AUBURN — City officials believe mushrooms – a lot of mushrooms – are a great fit for Auburn.

After a recent trade trip to China alongside a company that has already invested in the city, Mayor Jason Levesque and Economic Development Director Michael Chammings say a large-scale mushroom-growing operation is the project “closest to reality” for Auburn.

It could be as large as 15 acres, with multiple climate-controlled buildings where 150 to 200 people would be employed.

“Auburn has the infrastructure, trucking, land, we have the skill set, we’re located perfectly to facilitate large-scale industrial agriculture in Auburn,” Levesque said Thursday.

Chammings said Nianping Wang, president of Mingjing Industry Group Co., is studying the feasibility of such a facility in Auburn. Wang and business partner Fang Cheng Morrow were behind the reinvestment in Prospect Hill Golf Course, and have since been exploring options for more projects.

Wang was among the hosts for Levesque and Chammings during their recent two-week trip to China, where they toured mushroom operations, among other industries. In photos shared by the pair, mushrooms appear growing on stacked shelves in hundreds of rows.


“Think really large walk-in coolers,” Levesque said.

Levesque said one objective of the trade trip to China was to “build legitimacy for government approval of foreign investment.” In China, foreign investment is contingent upon approval from the central government.

“(Wang) wanted to show their government that he’s dealing with governments from the state of Maine, which would be using the money toward an agricultural resource,” Chammings said.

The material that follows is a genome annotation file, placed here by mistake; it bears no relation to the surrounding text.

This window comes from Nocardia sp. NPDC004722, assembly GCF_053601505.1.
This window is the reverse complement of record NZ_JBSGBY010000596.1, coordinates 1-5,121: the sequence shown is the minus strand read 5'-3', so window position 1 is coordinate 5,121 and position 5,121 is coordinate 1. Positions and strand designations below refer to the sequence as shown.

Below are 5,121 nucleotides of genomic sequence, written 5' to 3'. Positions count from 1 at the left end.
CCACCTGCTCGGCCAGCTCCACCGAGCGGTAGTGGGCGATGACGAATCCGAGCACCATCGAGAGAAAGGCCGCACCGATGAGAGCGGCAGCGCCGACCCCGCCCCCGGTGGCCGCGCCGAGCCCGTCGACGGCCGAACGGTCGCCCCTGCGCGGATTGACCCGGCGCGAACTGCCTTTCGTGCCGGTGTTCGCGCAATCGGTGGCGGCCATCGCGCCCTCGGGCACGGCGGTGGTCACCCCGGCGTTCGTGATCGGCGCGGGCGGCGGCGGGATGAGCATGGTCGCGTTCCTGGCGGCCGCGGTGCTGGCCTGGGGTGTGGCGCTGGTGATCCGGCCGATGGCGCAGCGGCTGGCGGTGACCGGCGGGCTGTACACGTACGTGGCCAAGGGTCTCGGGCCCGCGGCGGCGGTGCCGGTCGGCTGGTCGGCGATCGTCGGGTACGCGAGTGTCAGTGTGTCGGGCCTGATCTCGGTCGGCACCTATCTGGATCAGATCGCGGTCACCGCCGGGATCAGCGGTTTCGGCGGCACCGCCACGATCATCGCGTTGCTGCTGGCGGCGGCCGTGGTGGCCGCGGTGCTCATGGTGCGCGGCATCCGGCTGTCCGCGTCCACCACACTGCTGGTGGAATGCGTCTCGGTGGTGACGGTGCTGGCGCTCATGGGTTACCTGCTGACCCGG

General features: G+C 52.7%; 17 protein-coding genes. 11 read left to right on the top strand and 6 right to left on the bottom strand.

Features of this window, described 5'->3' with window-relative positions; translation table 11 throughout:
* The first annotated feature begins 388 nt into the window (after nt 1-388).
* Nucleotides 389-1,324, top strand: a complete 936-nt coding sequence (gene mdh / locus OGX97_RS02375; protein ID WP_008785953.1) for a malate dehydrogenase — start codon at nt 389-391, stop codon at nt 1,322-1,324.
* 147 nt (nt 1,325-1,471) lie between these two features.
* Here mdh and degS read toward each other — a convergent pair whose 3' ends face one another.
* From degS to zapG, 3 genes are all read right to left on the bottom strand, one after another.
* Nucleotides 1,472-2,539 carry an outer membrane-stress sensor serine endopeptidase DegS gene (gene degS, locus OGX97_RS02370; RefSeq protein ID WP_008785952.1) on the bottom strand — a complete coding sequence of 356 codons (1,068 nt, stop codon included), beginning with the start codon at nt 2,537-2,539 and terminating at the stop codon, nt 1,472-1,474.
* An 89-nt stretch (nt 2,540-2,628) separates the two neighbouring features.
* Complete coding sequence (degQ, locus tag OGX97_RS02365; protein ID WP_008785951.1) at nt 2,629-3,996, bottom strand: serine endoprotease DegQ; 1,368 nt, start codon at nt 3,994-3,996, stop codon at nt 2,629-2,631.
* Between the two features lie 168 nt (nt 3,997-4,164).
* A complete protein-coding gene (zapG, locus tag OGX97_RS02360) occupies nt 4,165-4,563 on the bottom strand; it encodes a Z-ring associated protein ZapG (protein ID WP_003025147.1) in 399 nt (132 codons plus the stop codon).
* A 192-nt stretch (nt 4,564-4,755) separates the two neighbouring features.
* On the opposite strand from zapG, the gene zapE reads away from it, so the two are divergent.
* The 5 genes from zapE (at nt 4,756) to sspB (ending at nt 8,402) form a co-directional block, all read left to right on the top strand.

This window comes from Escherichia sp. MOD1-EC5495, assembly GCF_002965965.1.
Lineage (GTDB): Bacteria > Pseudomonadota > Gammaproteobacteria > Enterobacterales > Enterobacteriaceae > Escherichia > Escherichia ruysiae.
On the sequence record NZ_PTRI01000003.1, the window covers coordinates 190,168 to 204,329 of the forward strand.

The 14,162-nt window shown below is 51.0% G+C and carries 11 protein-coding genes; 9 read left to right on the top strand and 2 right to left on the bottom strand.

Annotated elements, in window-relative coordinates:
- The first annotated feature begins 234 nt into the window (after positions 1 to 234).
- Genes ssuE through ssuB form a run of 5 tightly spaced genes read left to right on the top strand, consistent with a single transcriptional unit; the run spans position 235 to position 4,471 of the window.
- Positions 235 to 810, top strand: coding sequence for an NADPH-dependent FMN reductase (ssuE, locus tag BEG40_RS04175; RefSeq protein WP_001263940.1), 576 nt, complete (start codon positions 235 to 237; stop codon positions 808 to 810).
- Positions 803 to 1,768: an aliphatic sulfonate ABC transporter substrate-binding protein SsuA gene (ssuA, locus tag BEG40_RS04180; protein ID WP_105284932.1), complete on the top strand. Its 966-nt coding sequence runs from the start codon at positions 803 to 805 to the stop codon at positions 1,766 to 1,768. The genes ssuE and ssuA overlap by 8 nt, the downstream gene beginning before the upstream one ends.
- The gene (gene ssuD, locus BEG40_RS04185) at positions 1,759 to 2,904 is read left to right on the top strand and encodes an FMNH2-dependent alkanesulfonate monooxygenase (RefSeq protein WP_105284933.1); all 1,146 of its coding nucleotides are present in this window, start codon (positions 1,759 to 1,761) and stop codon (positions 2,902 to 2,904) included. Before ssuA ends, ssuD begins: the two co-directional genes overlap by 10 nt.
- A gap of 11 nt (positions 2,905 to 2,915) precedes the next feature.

Levesque said only about 20 percent of mushrooms consumed in America come from domestic sources, meaning there is a demand for locally produced mushrooms.

They believe Auburn is set up perfectly to host this type of business.

Depending on the type of mushroom, grow cycles can range from two to five weeks, after which they are harvested, processed and shipped. Levesque said Auburn is in the perfect location geographically to ship the mushrooms to consumers in Maine and beyond.


Chammings said in the Chinese facilities they toured in September, almost 100 percent of the materials used in each grow cycle were recycled. He said it was “extremely clean, with absolutely no smell” in the facility. Most people driving past it would not know what it is, Levesque said.

In recent years, Maine has seen an increase in the year-round market for locally grown specialty varieties of mushrooms. The Auburn venture would likely become the largest industrial mushroom-growing operation in Maine.

Chammings said the project would also be “environmentally friendly and sustainable,” and could place Auburn in a unique position as food production is beginning to shift to more sustainable food sources for health and environmental reasons.

Wang first came to Maine when his daughter was attending Hebron Academy, and that exposure left him with a good impression of the area, Morrow said last year. They’ve since invested in Prospect Hill while pursuing the mushroom cultivation project.

Chammings said part of the feasibility process is scouting potential locations. Auburn has a lot of options, he said, but the facilities would require land with utility access.

One stumbling block is the frosty relations between the United States and China, which are in the middle of a heightened trade dispute. While the Auburn officials received a warm welcome in China, they said the trade situation was often referred to in conversations.

The next step in the process likely would come in February or March, when Wang – who is building a home near Prospect Hill – and an interpreter come to Maine, Chammings said.

“This is a great economic development opportunity because it’s agriculture, which Auburn has a strong history with, but it’s also industrial in scale,” Levesque said. “This is showing the evolution of agriculture.”

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